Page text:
The physiotherapist was rattling through the questions on the piece of paper in front of her at breakneck speed. In a matter of seconds her quick fire technique had established my age, marital status and number of children. Next up; employment.
“Are you working?”
“Have you been working?”
“So, you’re a Housewife?”
Hmmmm. I paused. Housewife. Not a word I hear everyday. Certainly not a word I usually use to describe myself. But clearly one that the NHS uses to bucket it’s patients when classifying their occupation (or lack thereof).
“Well, I guess that would be one way of describing me” I conceded, allowing rationality to get the better of me. She smiled. Suddenly I felt more aware of her relative youthfulness, her efficiency, the fact that her badge had the word ‘senior’ on it. The familiar shadow of feeling lost as a woman without a defined work occupation crept over me.
The ‘Housewife’ comment niggled for longer than the intermediate discomfort that came as she tried to ‘level’ my hips and pulled at my legs. As I drove home from the hospital later, I tried to determine why it bothered me so much. In the strictest definition of the term, I am a housewife. So, why did it wrangle so? And if I didn’t want to be referred to as a housewife, what did I want to be called?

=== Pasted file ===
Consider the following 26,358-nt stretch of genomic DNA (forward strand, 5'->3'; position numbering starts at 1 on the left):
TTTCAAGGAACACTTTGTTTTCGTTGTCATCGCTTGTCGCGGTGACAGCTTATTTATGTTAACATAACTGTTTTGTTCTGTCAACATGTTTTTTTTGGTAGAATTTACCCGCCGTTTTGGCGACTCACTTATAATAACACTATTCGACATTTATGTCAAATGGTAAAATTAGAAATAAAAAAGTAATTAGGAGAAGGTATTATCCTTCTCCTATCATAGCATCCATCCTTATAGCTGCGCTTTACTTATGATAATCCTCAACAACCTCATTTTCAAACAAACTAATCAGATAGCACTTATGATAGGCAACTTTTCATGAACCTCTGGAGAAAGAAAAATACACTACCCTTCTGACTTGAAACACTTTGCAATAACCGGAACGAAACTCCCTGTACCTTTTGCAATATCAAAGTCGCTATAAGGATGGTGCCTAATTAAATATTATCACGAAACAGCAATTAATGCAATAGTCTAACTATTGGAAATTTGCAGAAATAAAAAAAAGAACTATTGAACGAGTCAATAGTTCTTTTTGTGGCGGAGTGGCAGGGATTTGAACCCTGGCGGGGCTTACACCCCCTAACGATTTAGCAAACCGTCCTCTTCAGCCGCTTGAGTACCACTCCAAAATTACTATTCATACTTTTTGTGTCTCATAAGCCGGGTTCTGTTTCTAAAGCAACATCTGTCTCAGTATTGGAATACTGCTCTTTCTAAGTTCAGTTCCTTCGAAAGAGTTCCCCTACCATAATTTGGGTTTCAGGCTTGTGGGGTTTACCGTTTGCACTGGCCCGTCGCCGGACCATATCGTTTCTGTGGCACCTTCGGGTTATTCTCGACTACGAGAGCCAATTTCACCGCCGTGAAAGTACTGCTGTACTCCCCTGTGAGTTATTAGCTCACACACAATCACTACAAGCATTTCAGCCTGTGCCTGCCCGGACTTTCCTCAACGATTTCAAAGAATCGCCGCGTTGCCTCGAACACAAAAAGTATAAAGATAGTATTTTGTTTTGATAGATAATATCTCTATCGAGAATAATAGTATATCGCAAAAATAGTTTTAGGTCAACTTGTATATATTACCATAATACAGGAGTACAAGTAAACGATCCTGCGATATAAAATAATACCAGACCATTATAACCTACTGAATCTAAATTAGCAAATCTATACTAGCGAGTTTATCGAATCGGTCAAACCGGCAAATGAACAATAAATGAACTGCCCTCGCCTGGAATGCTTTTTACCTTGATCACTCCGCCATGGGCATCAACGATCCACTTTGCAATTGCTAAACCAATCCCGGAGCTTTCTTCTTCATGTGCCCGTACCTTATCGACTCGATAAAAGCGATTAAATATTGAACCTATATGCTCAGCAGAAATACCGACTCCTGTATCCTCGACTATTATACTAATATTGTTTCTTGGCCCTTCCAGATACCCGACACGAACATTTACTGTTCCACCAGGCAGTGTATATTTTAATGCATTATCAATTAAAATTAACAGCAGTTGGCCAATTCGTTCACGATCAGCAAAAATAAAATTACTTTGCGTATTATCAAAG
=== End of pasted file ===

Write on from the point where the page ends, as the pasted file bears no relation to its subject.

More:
For me, the word Housewife sounds old fashioned. It conjours up images of a woman in a time warp; a 1950’s post war woman, delighting in trialling and purchasing new consumer goods for the home, a woman who truly marvelled at the invention of the washing machine and how it would revolutionise her life. A woman, who after years of rationing and austerity, enjoyed experimenting to now make more indulgent recipes, or making her own clothes. The media of the day, women’s magazines particularly, propagated the fact that women enjoyed this role (even if in reality some wore false smiles to hide their gritted teeth.)
|She looks happy with her lot in life.|
If a modern day equivalent of this woman exists; (Anthea Turner and her series ‘The Perfect Housewife’ springs to mind,) then I’m nothing like her. In one small snippet I saw of this series, Anthea was organising her linen cupboard; neatly folded white duvet and pillowcase sets were colour coded with tied ribbons to indicate the size of the sheets; which were pressed to perfection and folded with meticulous precision. In contrast, my linen cupboard is chaotic and unorganised. I never know if the sheet I select is going to fit the bed, and if I’m honest, nine times out of ten I’m rooting through the wash basket on the day guests arrive to find a fitted sheet to wash and dry on a quick cycle before they get here. Likewise, the advent of a revolutionary invention for accomplishing household chores is never going to get my party started; I’m just not the kind of girl that gets excited about the fact that Mr Dyson has launched a cordless hoover.